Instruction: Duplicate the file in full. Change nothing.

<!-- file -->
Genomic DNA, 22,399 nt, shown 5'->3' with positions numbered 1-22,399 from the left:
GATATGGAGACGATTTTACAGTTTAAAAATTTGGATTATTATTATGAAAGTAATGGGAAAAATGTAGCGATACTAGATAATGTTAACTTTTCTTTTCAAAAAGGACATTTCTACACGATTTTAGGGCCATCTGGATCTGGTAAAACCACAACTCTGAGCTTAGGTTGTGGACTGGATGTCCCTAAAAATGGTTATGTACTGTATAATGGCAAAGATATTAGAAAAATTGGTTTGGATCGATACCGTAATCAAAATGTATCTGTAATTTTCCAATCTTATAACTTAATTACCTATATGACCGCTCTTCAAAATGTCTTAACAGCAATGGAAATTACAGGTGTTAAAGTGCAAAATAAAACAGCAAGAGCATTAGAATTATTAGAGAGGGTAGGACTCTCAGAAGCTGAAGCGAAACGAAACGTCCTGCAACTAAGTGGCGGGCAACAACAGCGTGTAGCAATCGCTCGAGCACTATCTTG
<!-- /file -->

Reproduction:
Genomic DNA, 22,399 nt, shown 5'->3' with positions numbered 1-22,399 from the left:
GATATGGAGACGATTTTACAGTTTAAAAATTTGGATTATTATTATGAAAGTAATGGGAAAAATGTAGCGATACTAGATAATGTTAACTTTTCTTTTCAAAAAGGACATTTCTACACGATTTTAGGGCCATCTGGATCTGGTAAAACCACAACTCTGAGCTTAGGTTGTGGACTGGATGTCCCTAAAAATGGTTATGTACTGTATAATGGCAAAGATATTAGAAAAATTGGTTTGGATCGATACCGTAATCAAAATGTATCTGTAATTTTCCAATCTTATAACTTAATTACCTATATGACCGCTCTTCAAAATGTCTTAACAGCAATGGAAATTACAGGTGTTAAAGTGCAAAATAAAACAGCAAGAGCATTAGAATTATTAGAGAGGGTAGGACTCTCAGAAGCTGAAGCGAAACGAAACGTCCTGCAACTAAGTGGCGGGCAACAACAGCGTGTAGCAATCGCTCGAGCACTATCTTG